The Platt Amendment: How the United States Dominated Cuba’s Policies and Sovereignty

Platt Amendment

agreement claiming the United States’ right to intervene in Cuban affairs

The Platt Amendment was a set of conditions that the United States imposed on Cuba after the Spanish-American War in 1898. The amendment was named after Senator Orville Platt, who introduced it in Congress.

The key provisions of the Platt Amendment included:

1. Cuba could not enter into any agreements with other countries that would endanger its independence or allow foreign powers to intervene in its affairs.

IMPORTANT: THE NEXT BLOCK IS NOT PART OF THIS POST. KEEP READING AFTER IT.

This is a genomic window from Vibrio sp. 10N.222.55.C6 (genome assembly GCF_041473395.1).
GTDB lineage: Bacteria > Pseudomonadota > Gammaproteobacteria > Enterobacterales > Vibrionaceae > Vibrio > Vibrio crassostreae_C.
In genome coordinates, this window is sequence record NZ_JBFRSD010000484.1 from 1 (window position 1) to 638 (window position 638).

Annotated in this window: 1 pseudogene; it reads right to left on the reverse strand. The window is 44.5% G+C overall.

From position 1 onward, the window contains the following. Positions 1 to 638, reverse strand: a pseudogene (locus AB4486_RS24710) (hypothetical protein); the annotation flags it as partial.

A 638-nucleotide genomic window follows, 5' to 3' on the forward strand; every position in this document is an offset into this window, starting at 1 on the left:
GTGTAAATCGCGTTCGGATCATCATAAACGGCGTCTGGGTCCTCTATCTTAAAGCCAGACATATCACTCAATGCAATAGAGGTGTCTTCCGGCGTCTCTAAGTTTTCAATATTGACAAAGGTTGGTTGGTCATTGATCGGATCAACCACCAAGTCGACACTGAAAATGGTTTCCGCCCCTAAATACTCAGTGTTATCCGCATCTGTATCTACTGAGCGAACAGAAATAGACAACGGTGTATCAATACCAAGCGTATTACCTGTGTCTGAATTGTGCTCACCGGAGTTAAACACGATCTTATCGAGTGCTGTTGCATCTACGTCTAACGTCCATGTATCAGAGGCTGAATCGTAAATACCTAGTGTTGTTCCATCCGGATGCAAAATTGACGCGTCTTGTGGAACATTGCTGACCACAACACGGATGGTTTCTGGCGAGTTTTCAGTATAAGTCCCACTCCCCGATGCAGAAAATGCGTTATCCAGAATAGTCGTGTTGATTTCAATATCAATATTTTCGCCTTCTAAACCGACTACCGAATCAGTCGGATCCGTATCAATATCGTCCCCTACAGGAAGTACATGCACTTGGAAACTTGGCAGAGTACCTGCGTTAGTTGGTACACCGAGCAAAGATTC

2. The United States reserved the right to intervene in Cuba in order to protect its interests.

3. Cuba was required to lease naval bases to the United States, including the infamous Guantanamo Bay.

4. The Cuban government had to agree to fiscal and administrative oversight by the United States.

The Platt Amendment effectively made Cuba a protectorate of the United States, with the U.S. government dictating many aspects of Cuba’s foreign and domestic policies.

The Amendment was highly controversial and seen by many as a violation of Cuba’s sovereignty. It remained in effect until 1934, when it was finally abrogated by the United States as part of a new treaty with Cuba.

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